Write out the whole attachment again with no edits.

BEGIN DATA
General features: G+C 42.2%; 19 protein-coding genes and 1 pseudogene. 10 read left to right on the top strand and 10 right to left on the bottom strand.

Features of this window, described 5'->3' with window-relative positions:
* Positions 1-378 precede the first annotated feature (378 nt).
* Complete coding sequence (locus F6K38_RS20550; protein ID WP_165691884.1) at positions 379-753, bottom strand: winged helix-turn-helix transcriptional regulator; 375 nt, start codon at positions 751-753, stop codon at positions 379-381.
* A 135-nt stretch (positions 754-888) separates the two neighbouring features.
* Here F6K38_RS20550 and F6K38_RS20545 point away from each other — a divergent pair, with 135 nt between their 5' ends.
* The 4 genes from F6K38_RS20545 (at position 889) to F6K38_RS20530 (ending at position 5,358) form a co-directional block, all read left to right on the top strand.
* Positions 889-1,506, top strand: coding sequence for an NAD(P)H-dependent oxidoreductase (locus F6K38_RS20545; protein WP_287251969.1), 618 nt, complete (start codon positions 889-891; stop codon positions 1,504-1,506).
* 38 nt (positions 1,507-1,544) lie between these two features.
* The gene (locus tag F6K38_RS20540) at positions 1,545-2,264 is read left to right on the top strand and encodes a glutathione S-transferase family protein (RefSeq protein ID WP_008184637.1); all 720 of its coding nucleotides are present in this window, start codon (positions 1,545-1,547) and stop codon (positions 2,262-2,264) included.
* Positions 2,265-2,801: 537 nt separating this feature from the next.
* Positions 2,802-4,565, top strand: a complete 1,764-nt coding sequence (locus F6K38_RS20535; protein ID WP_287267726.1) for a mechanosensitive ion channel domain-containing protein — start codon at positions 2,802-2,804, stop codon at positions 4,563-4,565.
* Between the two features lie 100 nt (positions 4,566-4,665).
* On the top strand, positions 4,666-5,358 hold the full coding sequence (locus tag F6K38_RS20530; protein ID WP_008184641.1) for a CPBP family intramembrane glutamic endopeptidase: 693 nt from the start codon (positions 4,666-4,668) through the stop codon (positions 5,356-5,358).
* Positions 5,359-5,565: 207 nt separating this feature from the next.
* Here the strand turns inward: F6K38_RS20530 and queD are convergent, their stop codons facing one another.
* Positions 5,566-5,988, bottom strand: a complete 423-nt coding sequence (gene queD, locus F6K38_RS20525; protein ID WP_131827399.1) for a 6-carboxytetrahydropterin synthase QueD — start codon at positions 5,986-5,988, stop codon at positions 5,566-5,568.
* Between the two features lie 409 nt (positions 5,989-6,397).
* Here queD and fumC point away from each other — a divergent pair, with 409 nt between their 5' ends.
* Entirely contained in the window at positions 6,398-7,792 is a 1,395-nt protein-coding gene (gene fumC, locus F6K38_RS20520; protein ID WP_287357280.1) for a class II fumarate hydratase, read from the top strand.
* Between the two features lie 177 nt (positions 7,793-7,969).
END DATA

General features: G+C 42.2%; 19 protein-coding genes and 1 pseudogene. 10 read left to right on the top strand and 10 right to left on the bottom strand.

Features of this window, described 5'->3' with window-relative positions:
* Positions 1-378 precede the first annotated feature (378 nt).
* Complete coding sequence (locus F6K38_RS20550; protein ID WP_165691884.1) at positions 379-753, bottom strand: winged helix-turn-helix transcriptional regulator; 375 nt, start codon at positions 751-753, stop codon at positions 379-381.
* A 135-nt stretch (positions 754-888) separates the two neighbouring features.
* Here F6K38_RS20550 and F6K38_RS20545 point away from each other — a divergent pair, with 135 nt between their 5' ends.
* The 4 genes from F6K38_RS20545 (at position 889) to F6K38_RS20530 (ending at position 5,358) form a co-directional block, all read left to right on the top strand.
* Positions 889-1,506, top strand: coding sequence for an NAD(P)H-dependent oxidoreductase (locus F6K38_RS20545; protein WP_287251969.1), 618 nt, complete (start codon positions 889-891; stop codon positions 1,504-1,506).
* 38 nt (positions 1,507-1,544) lie between these two features.
* The gene (locus tag F6K38_RS20540) at positions 1,545-2,264 is read left to right on the top strand and encodes a glutathione S-transferase family protein (RefSeq protein ID WP_008184637.1); all 720 of its coding nucleotides are present in this window, start codon (positions 1,545-1,547) and stop codon (positions 2,262-2,264) included.
* Positions 2,265-2,801: 537 nt separating this feature from the next.
* Positions 2,802-4,565, top strand: a complete 1,764-nt coding sequence (locus F6K38_RS20535; protein ID WP_287267726.1) for a mechanosensitive ion channel domain-containing protein — start codon at positions 2,802-2,804, stop codon at positions 4,563-4,565.
* Between the two features lie 100 nt (positions 4,566-4,665).
* On the top strand, positions 4,666-5,358 hold the full coding sequence (locus tag F6K38_RS20530; protein ID WP_008184641.1) for a CPBP family intramembrane glutamic endopeptidase: 693 nt from the start codon (positions 4,666-4,668) through the stop codon (positions 5,356-5,358).
* Positions 5,359-5,565: 207 nt separating this feature from the next.
* Here the strand turns inward: F6K38_RS20530 and queD are convergent, their stop codons facing one another.
* Positions 5,566-5,988, bottom strand: a complete 423-nt coding sequence (gene queD, locus F6K38_RS20525; protein ID WP_131827399.1) for a 6-carboxytetrahydropterin synthase QueD — start codon at positions 5,986-5,988, stop codon at positions 5,566-5,568.
* Between the two features lie 409 nt (positions 5,989-6,397).
* Here queD and fumC point away from each other — a divergent pair, with 409 nt between their 5' ends.
* Entirely contained in the window at positions 6,398-7,792 is a 1,395-nt protein-coding gene (gene fumC, locus F6K38_RS20520; protein ID WP_287357280.1) for a class II fumarate hydratase, read from the top strand.
* Between the two features lie 177 nt (positions 7,793-7,969).